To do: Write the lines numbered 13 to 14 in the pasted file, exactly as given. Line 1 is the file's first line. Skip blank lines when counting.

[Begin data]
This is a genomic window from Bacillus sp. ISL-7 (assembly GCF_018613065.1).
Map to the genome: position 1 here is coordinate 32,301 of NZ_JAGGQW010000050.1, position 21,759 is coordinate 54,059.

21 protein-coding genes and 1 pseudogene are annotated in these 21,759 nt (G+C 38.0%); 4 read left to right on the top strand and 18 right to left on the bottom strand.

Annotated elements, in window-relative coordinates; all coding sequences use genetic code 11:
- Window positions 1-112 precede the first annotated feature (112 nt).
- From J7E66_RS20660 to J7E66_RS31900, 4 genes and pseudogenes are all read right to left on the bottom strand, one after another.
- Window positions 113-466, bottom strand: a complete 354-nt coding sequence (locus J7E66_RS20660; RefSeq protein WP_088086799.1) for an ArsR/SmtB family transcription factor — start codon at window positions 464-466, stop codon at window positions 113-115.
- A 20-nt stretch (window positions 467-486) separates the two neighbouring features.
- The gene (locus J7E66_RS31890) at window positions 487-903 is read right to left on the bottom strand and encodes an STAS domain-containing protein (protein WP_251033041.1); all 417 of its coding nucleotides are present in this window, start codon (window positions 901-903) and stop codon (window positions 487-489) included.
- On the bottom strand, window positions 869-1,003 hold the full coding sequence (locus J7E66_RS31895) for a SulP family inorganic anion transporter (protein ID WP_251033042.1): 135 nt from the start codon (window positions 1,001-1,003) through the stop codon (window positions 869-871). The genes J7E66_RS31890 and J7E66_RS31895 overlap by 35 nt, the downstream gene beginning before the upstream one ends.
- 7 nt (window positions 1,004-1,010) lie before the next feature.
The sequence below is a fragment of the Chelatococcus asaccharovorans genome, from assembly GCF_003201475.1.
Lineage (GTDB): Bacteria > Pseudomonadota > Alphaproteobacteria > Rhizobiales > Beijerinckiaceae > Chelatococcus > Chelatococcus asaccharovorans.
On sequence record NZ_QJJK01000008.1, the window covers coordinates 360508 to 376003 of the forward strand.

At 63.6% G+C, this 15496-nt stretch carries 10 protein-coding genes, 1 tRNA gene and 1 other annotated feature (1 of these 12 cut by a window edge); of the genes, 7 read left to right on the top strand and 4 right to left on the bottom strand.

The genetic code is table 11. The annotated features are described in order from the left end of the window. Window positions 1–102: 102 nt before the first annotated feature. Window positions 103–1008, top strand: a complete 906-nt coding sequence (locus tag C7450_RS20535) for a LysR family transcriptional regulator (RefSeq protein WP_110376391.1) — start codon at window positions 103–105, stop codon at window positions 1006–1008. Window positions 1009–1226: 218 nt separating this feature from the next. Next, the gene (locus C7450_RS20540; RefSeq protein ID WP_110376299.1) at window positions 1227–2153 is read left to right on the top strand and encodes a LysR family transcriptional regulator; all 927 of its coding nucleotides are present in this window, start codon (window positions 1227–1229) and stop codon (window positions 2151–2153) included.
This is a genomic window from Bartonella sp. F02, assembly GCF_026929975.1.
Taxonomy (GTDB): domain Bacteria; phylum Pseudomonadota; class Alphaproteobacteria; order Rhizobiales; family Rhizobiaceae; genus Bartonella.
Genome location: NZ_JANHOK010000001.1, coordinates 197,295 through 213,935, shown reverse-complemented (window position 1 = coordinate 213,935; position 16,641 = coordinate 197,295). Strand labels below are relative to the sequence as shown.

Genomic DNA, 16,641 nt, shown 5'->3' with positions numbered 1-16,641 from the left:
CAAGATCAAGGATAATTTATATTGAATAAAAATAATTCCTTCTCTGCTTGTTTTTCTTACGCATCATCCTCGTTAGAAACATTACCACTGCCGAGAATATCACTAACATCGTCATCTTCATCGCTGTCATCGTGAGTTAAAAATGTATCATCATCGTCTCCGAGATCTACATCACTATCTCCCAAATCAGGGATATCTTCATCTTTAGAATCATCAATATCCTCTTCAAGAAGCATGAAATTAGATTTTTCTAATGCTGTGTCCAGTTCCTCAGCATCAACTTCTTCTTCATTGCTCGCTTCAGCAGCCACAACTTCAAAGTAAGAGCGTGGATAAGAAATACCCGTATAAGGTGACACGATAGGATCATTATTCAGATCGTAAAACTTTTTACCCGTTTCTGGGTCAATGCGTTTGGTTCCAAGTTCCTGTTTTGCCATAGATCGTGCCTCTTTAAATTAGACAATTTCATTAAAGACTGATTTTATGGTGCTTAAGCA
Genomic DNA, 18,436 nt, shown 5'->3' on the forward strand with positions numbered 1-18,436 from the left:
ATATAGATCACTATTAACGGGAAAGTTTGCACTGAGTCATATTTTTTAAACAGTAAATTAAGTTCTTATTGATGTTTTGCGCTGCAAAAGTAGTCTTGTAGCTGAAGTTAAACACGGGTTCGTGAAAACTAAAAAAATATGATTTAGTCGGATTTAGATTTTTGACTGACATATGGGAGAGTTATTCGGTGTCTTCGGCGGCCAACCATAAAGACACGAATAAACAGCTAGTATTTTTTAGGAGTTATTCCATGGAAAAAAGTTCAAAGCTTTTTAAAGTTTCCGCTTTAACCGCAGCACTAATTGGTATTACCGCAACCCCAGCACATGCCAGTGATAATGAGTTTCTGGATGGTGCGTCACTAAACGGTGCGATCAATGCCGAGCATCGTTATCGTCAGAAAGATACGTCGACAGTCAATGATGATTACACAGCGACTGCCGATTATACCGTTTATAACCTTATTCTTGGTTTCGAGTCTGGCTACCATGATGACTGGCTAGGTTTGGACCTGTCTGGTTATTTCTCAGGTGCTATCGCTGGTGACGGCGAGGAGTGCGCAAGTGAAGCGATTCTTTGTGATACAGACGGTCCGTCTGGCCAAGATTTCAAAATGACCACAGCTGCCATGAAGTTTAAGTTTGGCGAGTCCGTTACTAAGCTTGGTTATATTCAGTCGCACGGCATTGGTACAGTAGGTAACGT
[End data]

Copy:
Lineage (GTDB): Bacteria > Pseudomonadota > Alphaproteobacteria > Rhizobiales > Beijerinckiaceae > Chelatococcus > Chelatococcus asaccharovorans.
On sequence record NZ_QJJK01000008.1, the window covers coordinates 360508 to 376003 of the forward strand.